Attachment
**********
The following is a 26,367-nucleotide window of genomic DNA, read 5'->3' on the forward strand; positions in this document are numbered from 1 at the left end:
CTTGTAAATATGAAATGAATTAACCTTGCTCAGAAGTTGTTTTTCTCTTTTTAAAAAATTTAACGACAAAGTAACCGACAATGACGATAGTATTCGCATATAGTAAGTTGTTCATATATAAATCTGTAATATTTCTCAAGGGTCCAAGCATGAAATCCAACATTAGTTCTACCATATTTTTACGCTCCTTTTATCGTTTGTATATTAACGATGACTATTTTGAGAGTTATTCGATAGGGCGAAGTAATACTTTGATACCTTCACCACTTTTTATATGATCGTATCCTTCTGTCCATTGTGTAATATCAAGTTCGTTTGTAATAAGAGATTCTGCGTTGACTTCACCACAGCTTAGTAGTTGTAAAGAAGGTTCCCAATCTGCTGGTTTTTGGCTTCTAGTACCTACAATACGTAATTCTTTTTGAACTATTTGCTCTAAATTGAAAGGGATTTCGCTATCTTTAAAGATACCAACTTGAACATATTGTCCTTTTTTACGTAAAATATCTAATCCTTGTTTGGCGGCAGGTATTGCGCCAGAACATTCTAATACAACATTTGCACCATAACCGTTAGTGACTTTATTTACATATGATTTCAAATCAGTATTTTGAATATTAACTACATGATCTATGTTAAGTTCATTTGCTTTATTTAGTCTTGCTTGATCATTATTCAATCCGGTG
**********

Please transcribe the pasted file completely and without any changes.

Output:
The following is a 26,367-nucleotide window of genomic DNA, read 5'->3' on the forward strand; positions in this document are numbered from 1 at the left end:
CTTGTAAATATGAAATGAATTAACCTTGCTCAGAAGTTGTTTTTCTCTTTTTAAAAAATTTAACGACAAAGTAACCGACAATGACGATAGTATTCGCATATAGTAAGTTGTTCATATATAAATCTGTAATATTTCTCAAGGGTCCAAGCATGAAATCCAACATTAGTTCTACCATATTTTTACGCTCCTTTTATCGTTTGTATATTAACGATGACTATTTTGAGAGTTATTCGATAGGGCGAAGTAATACTTTGATACCTTCACCACTTTTTATATGATCGTATCCTTCTGTCCATTGTGTAATATCAAGTTCGTTTGTAATAAGAGATTCTGCGTTGACTTCACCACAGCTTAGTAGTTGTAAAGAAGGTTCCCAATCTGCTGGTTTTTGGCTTCTAGTACCTACAATACGTAATTCTTTTTGAACTATTTGCTCTAAATTGAAAGGGATTTCGCTATCTTTAAAGATACCAACTTGAACATATTGTCCTTTTTTACGTAAAATATCTAATCCTTGTTTGGCGGCAGGTATTGCGCCAGAACATTCTAATACAACATTTGCACCATAACCGTTAGTGACTTTATTTACATATGATTTCAAATCAGTATTTTGAATATTAACTACATGATCTATGTTAAGTTCATTTGCTTTATTTAGTCTTGCTTGATCATTATTCAATCCGGTG